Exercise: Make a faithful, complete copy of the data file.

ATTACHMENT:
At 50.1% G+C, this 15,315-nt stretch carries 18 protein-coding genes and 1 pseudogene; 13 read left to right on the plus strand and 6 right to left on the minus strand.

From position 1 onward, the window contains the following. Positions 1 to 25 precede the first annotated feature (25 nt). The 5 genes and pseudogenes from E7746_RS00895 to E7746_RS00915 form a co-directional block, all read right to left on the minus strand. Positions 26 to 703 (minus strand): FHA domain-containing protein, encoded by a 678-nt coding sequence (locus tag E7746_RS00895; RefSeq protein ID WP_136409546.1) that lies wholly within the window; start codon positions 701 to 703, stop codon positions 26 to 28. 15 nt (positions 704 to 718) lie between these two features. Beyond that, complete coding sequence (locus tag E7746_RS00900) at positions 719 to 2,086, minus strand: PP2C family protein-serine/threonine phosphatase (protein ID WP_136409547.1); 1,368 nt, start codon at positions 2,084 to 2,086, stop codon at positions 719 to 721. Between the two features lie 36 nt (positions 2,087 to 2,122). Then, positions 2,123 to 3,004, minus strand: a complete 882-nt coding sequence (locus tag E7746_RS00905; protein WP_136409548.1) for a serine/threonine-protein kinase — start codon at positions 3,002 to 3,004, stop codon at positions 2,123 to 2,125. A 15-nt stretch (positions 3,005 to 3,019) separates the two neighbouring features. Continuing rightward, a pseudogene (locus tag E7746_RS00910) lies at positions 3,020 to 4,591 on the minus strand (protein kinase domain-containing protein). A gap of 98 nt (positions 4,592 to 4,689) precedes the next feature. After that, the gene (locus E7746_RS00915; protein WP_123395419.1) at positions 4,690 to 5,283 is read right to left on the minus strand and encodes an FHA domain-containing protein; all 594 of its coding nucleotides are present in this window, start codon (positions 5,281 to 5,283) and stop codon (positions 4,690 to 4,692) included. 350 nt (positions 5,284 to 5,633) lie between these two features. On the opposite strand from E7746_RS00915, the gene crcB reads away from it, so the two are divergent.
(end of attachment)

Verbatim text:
At 50.1% G+C, this 15,315-nt stretch carries 18 protein-coding genes and 1 pseudogene; 13 read left to right on the plus strand and 6 right to left on the minus strand.

From position 1 onward, the window contains the following. Positions 1 to 25 precede the first annotated feature (25 nt). The 5 genes and pseudogenes from E7746_RS00895 to E7746_RS00915 form a co-directional block, all read right to left on the minus strand. Positions 26 to 703 (minus strand): FHA domain-containing protein, encoded by a 678-nt coding sequence (locus tag E7746_RS00895; RefSeq protein ID WP_136409546.1) that lies wholly within the window; start codon positions 701 to 703, stop codon positions 26 to 28. 15 nt (positions 704 to 718) lie between these two features. Beyond that, complete coding sequence (locus tag E7746_RS00900) at positions 719 to 2,086, minus strand: PP2C family protein-serine/threonine phosphatase (protein ID WP_136409547.1); 1,368 nt, start codon at positions 2,084 to 2,086, stop codon at positions 719 to 721. Between the two features lie 36 nt (positions 2,087 to 2,122). Then, positions 2,123 to 3,004, minus strand: a complete 882-nt coding sequence (locus tag E7746_RS00905; protein WP_136409548.1) for a serine/threonine-protein kinase — start codon at positions 3,002 to 3,004, stop codon at positions 2,123 to 2,125. A 15-nt stretch (positions 3,005 to 3,019) separates the two neighbouring features. Continuing rightward, a pseudogene (locus tag E7746_RS00910) lies at positions 3,020 to 4,591 on the minus strand (protein kinase domain-containing protein). A gap of 98 nt (positions 4,592 to 4,689) precedes the next feature. After that, the gene (locus E7746_RS00915; protein WP_123395419.1) at positions 4,690 to 5,283 is read right to left on the minus strand and encodes an FHA domain-containing protein; all 594 of its coding nucleotides are present in this window, start codon (positions 5,281 to 5,283) and stop codon (positions 4,690 to 4,692) included. 350 nt (positions 5,284 to 5,633) lie between these two features. On the opposite strand from E7746_RS00915, the gene crcB reads away from it, so the two are divergent.